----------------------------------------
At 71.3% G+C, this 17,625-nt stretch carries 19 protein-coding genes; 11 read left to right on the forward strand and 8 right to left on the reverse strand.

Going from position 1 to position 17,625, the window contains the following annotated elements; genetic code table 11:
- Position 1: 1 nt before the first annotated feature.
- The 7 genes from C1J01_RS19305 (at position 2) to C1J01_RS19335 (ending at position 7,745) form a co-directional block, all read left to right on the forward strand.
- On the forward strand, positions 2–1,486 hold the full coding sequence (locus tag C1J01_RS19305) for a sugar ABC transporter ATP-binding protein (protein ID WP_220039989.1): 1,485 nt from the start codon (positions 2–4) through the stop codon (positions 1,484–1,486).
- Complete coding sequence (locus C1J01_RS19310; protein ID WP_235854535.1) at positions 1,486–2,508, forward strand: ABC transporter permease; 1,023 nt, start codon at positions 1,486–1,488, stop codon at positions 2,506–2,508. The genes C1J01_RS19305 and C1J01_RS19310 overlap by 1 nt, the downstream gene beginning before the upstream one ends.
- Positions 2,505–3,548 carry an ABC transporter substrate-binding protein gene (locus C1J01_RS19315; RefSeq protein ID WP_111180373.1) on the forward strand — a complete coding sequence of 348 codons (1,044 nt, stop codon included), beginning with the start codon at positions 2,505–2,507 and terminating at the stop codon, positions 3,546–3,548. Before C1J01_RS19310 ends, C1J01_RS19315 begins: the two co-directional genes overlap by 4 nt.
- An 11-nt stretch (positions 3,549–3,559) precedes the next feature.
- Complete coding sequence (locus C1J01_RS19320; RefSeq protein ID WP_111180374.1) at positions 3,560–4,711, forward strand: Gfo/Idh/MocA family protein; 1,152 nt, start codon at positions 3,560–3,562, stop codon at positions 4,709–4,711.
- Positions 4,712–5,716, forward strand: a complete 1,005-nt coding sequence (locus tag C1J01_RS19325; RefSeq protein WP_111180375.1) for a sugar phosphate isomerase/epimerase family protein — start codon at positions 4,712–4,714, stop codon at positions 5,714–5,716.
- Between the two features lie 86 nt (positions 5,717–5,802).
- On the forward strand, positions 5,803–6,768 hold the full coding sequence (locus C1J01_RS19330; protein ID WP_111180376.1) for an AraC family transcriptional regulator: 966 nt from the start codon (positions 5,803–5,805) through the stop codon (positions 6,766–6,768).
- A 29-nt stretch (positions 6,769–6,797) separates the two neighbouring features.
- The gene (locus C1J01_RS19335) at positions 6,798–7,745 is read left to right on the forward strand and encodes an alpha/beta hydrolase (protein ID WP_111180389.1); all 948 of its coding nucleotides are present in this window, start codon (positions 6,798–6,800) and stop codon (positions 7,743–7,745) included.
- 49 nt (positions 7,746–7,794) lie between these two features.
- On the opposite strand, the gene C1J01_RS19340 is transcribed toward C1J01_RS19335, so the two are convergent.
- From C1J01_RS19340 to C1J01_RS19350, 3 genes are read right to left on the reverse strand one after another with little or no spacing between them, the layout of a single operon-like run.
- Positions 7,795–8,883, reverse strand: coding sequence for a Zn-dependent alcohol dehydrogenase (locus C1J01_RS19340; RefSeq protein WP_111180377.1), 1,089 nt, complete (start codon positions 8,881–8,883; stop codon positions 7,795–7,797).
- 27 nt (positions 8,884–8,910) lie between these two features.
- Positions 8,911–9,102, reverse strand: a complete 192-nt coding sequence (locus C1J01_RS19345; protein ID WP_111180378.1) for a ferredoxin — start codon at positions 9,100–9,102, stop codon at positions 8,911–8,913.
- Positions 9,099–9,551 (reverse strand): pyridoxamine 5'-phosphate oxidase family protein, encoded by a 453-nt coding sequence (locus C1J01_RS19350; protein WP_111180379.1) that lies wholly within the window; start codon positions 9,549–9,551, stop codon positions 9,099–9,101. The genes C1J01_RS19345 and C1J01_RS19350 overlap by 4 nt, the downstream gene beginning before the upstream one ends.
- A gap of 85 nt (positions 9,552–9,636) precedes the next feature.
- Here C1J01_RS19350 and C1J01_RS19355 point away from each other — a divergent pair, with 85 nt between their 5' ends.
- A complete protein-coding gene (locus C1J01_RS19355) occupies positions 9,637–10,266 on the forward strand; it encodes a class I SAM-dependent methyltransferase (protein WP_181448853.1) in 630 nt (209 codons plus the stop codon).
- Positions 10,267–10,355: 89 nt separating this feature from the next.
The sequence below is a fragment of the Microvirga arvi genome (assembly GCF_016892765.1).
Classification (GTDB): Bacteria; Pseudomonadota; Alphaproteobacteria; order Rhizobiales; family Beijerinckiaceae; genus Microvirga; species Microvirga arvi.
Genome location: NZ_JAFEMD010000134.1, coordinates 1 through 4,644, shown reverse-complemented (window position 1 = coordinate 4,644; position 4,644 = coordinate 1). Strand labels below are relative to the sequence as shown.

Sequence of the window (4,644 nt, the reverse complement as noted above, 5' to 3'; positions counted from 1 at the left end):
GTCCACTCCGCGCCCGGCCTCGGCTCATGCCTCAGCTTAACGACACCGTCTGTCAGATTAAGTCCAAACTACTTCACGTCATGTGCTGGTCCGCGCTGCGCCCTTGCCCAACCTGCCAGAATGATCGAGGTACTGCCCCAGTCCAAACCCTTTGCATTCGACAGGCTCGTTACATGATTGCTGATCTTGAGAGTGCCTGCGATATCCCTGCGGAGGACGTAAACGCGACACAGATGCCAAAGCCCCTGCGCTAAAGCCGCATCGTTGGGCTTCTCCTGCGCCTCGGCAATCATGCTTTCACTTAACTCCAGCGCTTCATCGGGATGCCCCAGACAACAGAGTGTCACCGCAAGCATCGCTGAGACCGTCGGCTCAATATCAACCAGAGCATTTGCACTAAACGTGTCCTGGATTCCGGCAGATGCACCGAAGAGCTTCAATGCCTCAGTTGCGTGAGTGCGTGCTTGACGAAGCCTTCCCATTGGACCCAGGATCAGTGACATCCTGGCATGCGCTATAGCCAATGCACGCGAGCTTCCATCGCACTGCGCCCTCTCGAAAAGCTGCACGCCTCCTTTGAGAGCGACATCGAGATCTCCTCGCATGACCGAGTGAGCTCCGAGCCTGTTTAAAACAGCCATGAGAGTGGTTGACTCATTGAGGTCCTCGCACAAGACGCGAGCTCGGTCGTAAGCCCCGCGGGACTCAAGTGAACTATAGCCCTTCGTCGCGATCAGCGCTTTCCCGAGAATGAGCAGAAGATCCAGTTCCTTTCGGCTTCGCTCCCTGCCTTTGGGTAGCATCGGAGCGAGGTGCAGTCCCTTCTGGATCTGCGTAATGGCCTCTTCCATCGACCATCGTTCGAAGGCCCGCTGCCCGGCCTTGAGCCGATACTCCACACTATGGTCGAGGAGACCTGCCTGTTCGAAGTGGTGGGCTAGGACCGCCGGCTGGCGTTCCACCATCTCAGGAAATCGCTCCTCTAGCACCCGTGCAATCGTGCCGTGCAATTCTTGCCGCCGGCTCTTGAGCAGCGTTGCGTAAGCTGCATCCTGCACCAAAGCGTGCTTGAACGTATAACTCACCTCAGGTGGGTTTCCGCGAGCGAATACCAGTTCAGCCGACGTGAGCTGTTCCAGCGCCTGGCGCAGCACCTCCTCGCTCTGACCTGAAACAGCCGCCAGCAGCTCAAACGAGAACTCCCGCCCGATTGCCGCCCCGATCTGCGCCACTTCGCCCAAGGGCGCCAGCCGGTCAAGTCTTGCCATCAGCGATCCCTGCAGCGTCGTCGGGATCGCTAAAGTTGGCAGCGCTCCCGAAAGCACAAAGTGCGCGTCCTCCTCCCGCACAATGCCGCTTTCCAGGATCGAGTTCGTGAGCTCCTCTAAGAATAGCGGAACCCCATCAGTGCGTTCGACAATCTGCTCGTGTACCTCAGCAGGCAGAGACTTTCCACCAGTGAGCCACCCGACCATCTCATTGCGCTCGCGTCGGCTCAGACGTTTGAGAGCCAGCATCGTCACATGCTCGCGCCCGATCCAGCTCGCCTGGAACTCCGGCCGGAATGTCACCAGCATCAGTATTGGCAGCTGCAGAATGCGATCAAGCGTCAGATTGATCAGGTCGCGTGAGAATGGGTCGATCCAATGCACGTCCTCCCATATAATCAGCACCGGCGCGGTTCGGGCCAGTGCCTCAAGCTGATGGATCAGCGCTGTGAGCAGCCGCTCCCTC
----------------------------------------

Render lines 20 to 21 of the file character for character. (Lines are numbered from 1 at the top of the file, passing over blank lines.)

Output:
- Positions 8,911–9,102, reverse strand: a complete 192-nt coding sequence (locus C1J01_RS19345; protein ID WP_111180378.1) for a ferredoxin — start codon at positions 9,100–9,102, stop codon at positions 8,911–8,913.
- Positions 9,099–9,551 (reverse strand): pyridoxamine 5'-phosphate oxidase family protein, encoded by a 453-nt coding sequence (locus C1J01_RS19350; protein WP_111180379.1) that lies wholly within the window; start codon positions 9,549–9,551, stop codon positions 9,099–9,101. The genes C1J01_RS19345 and C1J01_RS19350 overlap by 4 nt, the downstream gene beginning before the upstream one ends.